Posts tagged italian food
Learning Italian. Where do you begin?
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Learn Some Nouns

You want to learn how to speak Italian but not sure where to begin? Well, a good start would be to learn as many nouns (names of things) as you can. In my Absolute Beginner Classes I also like to expose students to some Italian grammar. Learning grammar gives you a much better understanding of the language and gets you speaking a lot quicker than learning phrases. Exposing students to grammar doesn’t mean they should be memorising and mastering what you teach them in an instance. It just means they have seen the word or the rules and from that point on, each time they are re-exposed to it they may learn and remember a little more. Remembering what is learnt comes with practice by doing exercises, and it takes time.

Essere and Avere Verbs

There are two ‘verbs’ (doing words) in Italian that are taught in the Absolute Beginner course and I am going to write a little explanation on how to learn and use them. While rote learning may be a little old school, it may be a good way to memorise them, but if you have a method that suits you more then you should stick to it.

In Italian, we have verbs just like in English. Only in English, we don’t change the verbs 6 times to suit the person or object doing the action, or the person we are speaking about who is doing the action, like we do in Italian.

To construct a sentence we use lots of words and grammar. A sentence like :

‘The boy is beautiful’. 

‘Il ragazzo e` bello’.

This simple sentence is made by adding a noun + verb + adjective …..or in simple terms subject + doing word + describing word)

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So firstly you should learn your ‘subject pronouns’  (the subject of your sentence – who you are speaking about):

Here are the subject pronouns (meaning the person or thing doing the action).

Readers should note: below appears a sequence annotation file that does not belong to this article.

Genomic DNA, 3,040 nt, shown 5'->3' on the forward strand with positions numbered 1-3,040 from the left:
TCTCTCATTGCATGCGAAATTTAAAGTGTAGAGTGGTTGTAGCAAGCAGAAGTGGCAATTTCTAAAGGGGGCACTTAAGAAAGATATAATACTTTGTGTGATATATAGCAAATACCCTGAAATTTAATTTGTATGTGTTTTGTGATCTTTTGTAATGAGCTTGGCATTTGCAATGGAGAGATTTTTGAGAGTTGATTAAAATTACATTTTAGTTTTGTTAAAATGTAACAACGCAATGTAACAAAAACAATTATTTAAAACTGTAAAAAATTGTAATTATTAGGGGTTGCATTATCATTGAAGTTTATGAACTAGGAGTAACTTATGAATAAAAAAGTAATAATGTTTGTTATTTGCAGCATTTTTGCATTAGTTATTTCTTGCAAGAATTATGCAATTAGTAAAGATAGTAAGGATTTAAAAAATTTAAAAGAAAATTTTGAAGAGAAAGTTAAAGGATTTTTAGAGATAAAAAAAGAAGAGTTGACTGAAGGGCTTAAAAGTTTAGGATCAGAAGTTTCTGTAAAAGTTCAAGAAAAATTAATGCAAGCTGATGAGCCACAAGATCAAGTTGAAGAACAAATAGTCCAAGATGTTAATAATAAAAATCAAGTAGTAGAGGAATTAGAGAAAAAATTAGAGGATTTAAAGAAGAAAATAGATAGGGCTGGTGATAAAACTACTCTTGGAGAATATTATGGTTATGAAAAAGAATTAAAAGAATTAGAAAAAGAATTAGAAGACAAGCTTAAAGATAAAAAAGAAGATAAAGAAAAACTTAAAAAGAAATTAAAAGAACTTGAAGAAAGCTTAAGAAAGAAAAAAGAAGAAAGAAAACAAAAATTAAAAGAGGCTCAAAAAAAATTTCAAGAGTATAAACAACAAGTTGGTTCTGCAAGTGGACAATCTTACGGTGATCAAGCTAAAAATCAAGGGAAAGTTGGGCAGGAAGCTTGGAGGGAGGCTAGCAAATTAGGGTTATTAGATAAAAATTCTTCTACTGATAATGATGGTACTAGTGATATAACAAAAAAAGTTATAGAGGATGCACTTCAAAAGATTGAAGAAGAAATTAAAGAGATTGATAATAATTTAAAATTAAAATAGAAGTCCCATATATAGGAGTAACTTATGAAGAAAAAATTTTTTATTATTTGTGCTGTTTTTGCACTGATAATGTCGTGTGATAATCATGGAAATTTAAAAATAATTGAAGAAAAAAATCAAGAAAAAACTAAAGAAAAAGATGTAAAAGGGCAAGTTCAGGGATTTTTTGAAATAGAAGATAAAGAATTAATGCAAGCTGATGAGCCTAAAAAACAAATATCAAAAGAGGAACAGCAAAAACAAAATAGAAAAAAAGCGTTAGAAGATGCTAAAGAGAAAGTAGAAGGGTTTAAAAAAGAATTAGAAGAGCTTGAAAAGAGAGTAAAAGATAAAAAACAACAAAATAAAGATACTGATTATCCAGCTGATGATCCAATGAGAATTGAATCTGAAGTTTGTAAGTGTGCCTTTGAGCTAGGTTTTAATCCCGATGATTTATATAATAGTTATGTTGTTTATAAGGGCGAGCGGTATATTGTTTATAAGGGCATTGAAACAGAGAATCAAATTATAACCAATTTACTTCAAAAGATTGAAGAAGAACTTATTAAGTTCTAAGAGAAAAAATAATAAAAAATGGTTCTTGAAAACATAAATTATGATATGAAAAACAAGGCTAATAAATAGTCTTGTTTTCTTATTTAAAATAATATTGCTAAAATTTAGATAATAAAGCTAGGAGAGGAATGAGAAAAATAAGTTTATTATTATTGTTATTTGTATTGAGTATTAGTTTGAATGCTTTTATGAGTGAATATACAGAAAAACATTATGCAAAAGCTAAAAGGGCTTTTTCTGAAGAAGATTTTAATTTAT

I - io

You - tu

He/She/It - Lui, Lei, esso/a

We - noi

You all - voi

They - loro

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Essere (to be) and Avere (to have) are the first two verbs we learn as Absolute Beginners

So the verbs Essere and Avere in English are used like this

 

ESSERE - TO BE

io sono -I am

tu sei - you are

tui/lei/it e` - he/she is   (notice the verb has changed 3 times already   am, are, is)

noi siamo - we are

voi siete - you all are

loro sono - they are

example sentences:

I am Italian - Io sono italiano

you are French - tu sei francese

he/she is Australian - lui/lei e` australiano  

we are Italian – noi siamo italiani

you all are Italian – voin siete italiani

they are Italian - loro sono italiani

AVERE – (TO HAVE) works the same way.

I have a child - io ho un figlio  (pronounced fi-li-yoh)

You have a child - tu hai un figlio

He/she/it has a child - lui/lei/esso ha un figlio

We have a child – noi abbiamo un figlio

You all have a child – voi avete un figlio

They have a child – loro hanno un figlio

These are very simple sentences, but if you have a few Italian nouns up your sleeve, then you can already start to make simple sentences.

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The problem most students face when learning verbs is they get confused when the ‘subject pronoun’ (the person or thing doing the action), is replaced with a name.

For example:

He is beautiful – Lui e` bello

Gianni is beautiful – Gianni e` bello (He = Gianni)

Or a little more complex is when you are speaking with someone asking them questions and they have to answer changing the verb so it all makes sense.

For example:

Question: Do you have a child? - Hai un figlio?

Answer: Yes I have a child. - Si, ho un figlio.

Question: Does Chiara have a child? – Chiara ha un figlio?

Answer: Yes, Chiara has a child – Si, Chiara ha un figlio.

Note how the verb ‘have’ in the English sentences hasn’t changed , but in the Italian sentences it has because it is agreeing with the person in the sentence who is doing the action.

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This is a very basic explanation and joining classes can be very helpful and would be the next step for anyone wanting to learn ‘la dolce lingua’. While phrases may be fun to learn, they are very limiting when trying to have a conversation. I always remind my students that they must walk before they run! So start your learning journey by building your Italian vocabulary and slowly but surely the language will all start to come together.